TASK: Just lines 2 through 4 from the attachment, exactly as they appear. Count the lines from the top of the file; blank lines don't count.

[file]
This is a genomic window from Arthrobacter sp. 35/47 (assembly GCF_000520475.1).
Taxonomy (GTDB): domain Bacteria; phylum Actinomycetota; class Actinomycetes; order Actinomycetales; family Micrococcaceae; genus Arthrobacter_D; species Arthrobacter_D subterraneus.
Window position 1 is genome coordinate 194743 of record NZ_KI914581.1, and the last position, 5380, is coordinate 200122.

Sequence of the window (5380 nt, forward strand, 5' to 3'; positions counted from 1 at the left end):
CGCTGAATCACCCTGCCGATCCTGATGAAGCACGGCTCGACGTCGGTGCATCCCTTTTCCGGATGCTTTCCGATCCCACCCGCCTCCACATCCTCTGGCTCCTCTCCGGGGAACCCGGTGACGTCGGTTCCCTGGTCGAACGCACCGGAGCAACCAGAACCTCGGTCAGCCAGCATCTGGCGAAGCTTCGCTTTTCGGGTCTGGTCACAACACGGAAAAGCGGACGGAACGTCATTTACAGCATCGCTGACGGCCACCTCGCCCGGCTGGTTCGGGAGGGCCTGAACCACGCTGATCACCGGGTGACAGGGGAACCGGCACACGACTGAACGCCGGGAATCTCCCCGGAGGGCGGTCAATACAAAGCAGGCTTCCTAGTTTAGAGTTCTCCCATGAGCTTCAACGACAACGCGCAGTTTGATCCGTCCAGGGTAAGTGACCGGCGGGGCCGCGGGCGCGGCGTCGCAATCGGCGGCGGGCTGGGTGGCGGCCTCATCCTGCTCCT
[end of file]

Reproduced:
Taxonomy (GTDB): domain Bacteria; phylum Actinomycetota; class Actinomycetes; order Actinomycetales; family Micrococcaceae; genus Arthrobacter_D; species Arthrobacter_D subterraneus.
Window position 1 is genome coordinate 194743 of record NZ_KI914581.1, and the last position, 5380, is coordinate 200122.

Sequence of the window (5380 nt, forward strand, 5' to 3'; positions counted from 1 at the left end):